The world observes Nelson Mandela International Day on July 18 each year as a call to action for everyone to effect change in their lives and inspire others.
It serves as a reminder of South Africa’s first democratically elected president and his protracted fight against apartheid.
Here are 10 surprising facts you probably didn’t know about Nelson Mandela:
1. He lived up to his name
Mandela’s birth name was Rolihlahla. In his Xhosa tribe, the name means pulling the branch of a tree or troublemaker. The name “Nelson” was given to him by his teacher on his first day of elementary school. It’s not clear why she chose that particular name. It was the 1920s, and African children were given English names so colonial masters could pronounce them easily.
2. He had a cameo in a Spike Lee film
He had a part in Spike Lee’s 1992 biopic “Malcolm X.” At the very end of the movie, he plays a teacher reciting Malcolm X’s famous speech to a room full of Soweto school kids. But the pacifist Mandela wouldn’t say “by any means necessary.” So Lee cut back to footage of Malcolm X to close out the film.
3. There’s a woodpecker named after him
From Cape Town to California, streets named after Mandela abound. But he’s also been the subject of some rather unusual tributes. Scientists have named a prehistoric woodpecker after him: Australopicus nelsonmandelai. In 1973, the physics institute at Leeds University named a nuclear particle the ‘Mandela particle.’
4. He married a first lady
Before tying the knot with Mandela on his 80th birthday, Graça Machel was married to Mozambique President Samora Machel. Her marriage to Mandela after her husband’s death means she has been the first lady of two nations.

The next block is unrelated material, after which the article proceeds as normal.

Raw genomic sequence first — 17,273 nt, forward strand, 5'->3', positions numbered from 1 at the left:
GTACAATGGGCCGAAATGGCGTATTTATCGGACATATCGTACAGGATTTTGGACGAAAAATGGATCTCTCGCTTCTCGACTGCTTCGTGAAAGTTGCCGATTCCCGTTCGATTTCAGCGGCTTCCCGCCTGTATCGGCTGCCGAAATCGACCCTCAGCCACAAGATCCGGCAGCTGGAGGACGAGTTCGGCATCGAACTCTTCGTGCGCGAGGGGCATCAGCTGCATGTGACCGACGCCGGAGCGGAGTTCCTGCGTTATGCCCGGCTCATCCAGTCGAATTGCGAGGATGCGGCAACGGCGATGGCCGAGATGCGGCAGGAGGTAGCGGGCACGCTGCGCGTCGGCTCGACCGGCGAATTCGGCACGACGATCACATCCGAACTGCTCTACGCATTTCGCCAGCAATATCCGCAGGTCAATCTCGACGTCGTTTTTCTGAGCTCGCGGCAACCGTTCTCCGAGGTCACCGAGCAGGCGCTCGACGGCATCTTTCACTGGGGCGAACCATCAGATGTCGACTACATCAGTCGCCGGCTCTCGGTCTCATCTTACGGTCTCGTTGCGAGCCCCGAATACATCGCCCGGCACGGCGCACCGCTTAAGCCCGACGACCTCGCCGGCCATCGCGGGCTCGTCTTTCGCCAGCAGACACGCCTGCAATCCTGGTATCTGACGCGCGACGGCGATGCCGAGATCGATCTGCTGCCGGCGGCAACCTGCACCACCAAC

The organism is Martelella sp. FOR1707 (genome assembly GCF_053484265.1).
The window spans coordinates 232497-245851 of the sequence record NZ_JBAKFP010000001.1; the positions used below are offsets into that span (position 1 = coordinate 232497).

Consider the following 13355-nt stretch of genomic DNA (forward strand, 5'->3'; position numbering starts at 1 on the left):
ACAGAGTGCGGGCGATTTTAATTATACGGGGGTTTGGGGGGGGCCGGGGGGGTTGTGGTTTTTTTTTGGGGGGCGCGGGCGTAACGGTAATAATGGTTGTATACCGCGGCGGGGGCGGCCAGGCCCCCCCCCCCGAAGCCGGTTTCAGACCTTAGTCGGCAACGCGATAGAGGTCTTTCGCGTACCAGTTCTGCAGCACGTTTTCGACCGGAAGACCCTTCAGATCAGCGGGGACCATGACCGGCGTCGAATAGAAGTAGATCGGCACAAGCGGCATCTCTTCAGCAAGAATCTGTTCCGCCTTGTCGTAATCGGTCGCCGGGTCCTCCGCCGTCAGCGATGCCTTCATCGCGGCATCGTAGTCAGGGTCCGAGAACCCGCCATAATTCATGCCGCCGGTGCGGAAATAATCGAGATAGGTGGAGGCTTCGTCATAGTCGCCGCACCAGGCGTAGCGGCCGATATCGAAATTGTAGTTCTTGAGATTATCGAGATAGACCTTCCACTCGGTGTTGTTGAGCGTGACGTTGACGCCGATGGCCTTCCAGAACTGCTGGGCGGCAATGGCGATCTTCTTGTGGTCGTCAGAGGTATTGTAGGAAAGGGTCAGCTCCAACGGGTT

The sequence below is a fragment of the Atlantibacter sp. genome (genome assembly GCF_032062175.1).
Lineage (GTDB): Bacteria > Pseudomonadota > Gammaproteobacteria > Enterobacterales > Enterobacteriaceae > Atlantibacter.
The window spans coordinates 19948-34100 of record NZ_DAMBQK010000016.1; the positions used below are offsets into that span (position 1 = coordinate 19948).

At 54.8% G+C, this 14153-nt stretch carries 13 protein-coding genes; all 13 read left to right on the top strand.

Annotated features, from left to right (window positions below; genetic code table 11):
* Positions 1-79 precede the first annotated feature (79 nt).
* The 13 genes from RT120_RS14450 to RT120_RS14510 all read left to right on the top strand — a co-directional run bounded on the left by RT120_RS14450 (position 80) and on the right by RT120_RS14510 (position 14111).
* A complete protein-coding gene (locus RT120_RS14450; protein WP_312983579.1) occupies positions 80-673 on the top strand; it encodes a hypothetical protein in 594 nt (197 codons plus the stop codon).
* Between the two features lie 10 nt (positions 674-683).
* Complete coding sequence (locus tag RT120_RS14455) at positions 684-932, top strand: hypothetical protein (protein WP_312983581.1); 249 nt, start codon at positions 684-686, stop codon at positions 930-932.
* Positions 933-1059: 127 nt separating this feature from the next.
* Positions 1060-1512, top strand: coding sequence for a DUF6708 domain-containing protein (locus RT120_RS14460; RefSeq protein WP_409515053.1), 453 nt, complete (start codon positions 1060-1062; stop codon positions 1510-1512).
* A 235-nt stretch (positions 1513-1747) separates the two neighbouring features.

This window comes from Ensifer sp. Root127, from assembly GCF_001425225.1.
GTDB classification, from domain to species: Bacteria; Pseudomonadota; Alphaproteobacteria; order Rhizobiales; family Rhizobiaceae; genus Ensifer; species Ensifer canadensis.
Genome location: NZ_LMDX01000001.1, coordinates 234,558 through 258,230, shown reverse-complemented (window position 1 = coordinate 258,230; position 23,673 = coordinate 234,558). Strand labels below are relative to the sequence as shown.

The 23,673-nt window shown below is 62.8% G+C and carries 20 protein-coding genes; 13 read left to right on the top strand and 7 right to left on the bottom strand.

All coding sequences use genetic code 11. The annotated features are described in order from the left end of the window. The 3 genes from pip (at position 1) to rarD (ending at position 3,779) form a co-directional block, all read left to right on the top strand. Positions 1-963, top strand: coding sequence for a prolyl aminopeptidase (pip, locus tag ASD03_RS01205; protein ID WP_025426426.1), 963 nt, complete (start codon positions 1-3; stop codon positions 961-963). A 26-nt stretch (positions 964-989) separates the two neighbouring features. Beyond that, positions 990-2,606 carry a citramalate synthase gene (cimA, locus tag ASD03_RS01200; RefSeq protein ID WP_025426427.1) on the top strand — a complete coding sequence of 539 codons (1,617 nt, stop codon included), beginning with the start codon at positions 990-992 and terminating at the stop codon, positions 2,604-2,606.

5. He was a master of disguise
When Mandela was eluding authorities during his fight against apartheid, he disguised himself in various ways, including as a chauffeur. The press nicknamed him “the Black Pimpernel” because of his police evasion tactics. “I became a creature of the night. I would keep to my hideout during the day, and would emerge to do my work when it became dark,” he says in his biography, “Long Walk to Freedom.”
6. A bloody sport intrigued him
Besides politics, Mandela’s other passion was boxing. “I did not like the violence of boxing. I was more interested in the science of it – how you move your body to protect yourself, how you use a plan to attack and retreat, and how you pace yourself through a fight,” he says in his biography.
7. His favourite dish is probably not yours
He’s been wined and dined by world leaders. But Mandela loved the simple pleasures of a traditional meal. One of his favourite meals was tripe, which is served in many African cultures.
8. He quit his day job
He studied law at the University of Witwatersrand in Johannesburg and opened the nation’s first Black law firm in the city in 1952.
9. He was on the US terror watch list
Mandela wasn’t removed from the US terror watch list until 2008 at age 89. He and other members of the African National Congress were placed on it because of their militant fight against apartheid.
10. He drew his inspiration from a poem
While he was in prison, Mandela would read William Ernest Henley’s “Invictus” to fellow prisoners. The poem, about never giving up, resonated with Mandela for its lines “I am the master of my fate. I am the captain of my soul.” You may know it from the movie by the same name starring Morgan Freeman as Mandela.
Nelson Mandela was the first people’s leader of South Africa and a human rights campaigner, lawyer, and international peace advocate.
He was born on July 18, 1918, in the year 1918. He was the son of Chief Henry Mandela and was also referred to as Madiba because he was a member of the Tembu clan. He claimed his chieftainship at a young age despite being an early orphan.
He joined the African National Congress and later rose to the position of Youth League head, making his services to the organisation well-known worldwide. Mandela passed away in 2013 at the age of 95 after receiving the Nobel Peace Prize in October 1993.
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